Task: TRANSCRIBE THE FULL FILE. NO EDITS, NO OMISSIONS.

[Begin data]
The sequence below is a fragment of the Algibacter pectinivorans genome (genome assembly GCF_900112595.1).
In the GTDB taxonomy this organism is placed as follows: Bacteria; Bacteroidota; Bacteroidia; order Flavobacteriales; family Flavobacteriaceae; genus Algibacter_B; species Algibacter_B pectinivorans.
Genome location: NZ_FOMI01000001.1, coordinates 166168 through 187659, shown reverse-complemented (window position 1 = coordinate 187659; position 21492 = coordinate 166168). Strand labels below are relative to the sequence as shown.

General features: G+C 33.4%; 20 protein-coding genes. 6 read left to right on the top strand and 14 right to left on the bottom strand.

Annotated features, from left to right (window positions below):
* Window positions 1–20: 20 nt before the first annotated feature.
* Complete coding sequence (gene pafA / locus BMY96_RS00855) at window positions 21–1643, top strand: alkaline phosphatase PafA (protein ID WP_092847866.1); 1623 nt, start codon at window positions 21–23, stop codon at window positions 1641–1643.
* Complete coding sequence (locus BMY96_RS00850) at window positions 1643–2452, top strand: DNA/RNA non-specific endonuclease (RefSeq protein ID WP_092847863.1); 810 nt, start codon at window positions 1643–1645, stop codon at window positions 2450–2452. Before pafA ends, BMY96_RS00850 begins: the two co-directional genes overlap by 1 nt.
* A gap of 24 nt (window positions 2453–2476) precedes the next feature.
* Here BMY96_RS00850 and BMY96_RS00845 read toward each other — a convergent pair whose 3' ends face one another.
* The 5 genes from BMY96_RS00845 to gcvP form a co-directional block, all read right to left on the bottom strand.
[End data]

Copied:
The sequence below is a fragment of the Algibacter pectinivorans genome (genome assembly GCF_900112595.1).
In the GTDB taxonomy this organism is placed as follows: Bacteria; Bacteroidota; Bacteroidia; order Flavobacteriales; family Flavobacteriaceae; genus Algibacter_B; species Algibacter_B pectinivorans.
Genome location: NZ_FOMI01000001.1, coordinates 166168 through 187659, shown reverse-complemented (window position 1 = coordinate 187659; position 21492 = coordinate 166168). Strand labels below are relative to the sequence as shown.

General features: G+C 33.4%; 20 protein-coding genes. 6 read left to right on the top strand and 14 right to left on the bottom strand.

Annotated features, from left to right (window positions below):
* Window positions 1–20: 20 nt before the first annotated feature.
* Complete coding sequence (gene pafA / locus BMY96_RS00855) at window positions 21–1643, top strand: alkaline phosphatase PafA (protein ID WP_092847866.1); 1623 nt, start codon at window positions 21–23, stop codon at window positions 1641–1643.
* Complete coding sequence (locus BMY96_RS00850) at window positions 1643–2452, top strand: DNA/RNA non-specific endonuclease (RefSeq protein ID WP_092847863.1); 810 nt, start codon at window positions 1643–1645, stop codon at window positions 2450–2452. Before pafA ends, BMY96_RS00850 begins: the two co-directional genes overlap by 1 nt.
* A gap of 24 nt (window positions 2453–2476) precedes the next feature.
* Here BMY96_RS00850 and BMY96_RS00845 read toward each other — a convergent pair whose 3' ends face one another.
* The 5 genes from BMY96_RS00845 to gcvP form a co-directional block, all read right to left on the bottom strand.